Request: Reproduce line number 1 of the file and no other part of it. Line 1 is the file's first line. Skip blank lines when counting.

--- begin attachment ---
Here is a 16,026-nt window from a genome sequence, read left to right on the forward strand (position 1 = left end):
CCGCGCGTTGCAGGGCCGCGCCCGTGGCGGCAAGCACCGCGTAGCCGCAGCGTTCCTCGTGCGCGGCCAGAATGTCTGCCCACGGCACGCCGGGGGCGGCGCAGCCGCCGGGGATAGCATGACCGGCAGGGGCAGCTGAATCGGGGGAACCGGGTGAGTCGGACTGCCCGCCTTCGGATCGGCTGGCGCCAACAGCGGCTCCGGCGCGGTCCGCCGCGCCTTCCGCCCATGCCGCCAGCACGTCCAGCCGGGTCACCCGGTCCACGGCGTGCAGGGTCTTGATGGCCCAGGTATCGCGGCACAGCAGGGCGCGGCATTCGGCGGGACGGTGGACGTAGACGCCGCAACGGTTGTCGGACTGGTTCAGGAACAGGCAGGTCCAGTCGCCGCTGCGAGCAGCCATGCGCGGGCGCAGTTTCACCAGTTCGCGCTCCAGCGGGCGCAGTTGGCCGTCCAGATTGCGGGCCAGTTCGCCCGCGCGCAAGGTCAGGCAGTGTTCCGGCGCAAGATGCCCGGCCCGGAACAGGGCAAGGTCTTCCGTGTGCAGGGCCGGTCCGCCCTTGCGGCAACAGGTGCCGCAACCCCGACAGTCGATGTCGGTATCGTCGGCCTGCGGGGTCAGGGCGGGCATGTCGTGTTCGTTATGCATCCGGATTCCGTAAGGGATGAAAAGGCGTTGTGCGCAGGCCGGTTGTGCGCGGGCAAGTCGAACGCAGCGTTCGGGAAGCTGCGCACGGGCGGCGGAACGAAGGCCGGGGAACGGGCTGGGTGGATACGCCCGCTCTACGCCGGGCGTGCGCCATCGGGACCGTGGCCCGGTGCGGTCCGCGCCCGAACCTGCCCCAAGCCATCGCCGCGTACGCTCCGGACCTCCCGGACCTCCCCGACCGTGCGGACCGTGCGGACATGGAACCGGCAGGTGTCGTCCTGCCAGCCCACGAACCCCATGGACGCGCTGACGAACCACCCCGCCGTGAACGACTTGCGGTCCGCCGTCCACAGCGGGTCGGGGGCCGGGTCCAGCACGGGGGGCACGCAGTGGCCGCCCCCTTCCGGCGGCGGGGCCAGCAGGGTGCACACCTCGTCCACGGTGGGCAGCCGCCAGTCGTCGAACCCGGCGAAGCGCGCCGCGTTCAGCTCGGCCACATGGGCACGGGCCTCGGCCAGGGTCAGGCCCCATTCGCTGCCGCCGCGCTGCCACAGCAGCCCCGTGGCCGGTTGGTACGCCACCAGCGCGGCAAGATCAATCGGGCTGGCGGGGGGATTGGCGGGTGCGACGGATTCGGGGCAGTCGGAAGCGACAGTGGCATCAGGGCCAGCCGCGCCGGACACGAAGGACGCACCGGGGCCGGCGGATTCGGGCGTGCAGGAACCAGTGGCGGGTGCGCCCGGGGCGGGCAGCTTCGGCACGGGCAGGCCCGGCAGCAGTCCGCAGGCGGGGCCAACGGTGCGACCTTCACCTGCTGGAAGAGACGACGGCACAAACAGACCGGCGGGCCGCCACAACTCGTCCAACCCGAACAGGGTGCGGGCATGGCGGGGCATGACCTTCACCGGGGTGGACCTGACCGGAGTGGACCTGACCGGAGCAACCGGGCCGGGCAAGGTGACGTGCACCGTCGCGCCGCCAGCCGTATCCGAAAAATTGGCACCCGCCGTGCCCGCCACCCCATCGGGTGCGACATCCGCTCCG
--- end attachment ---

Here is a 16,026-nt window from a genome sequence, read left to right on the forward strand (position 1 = left end):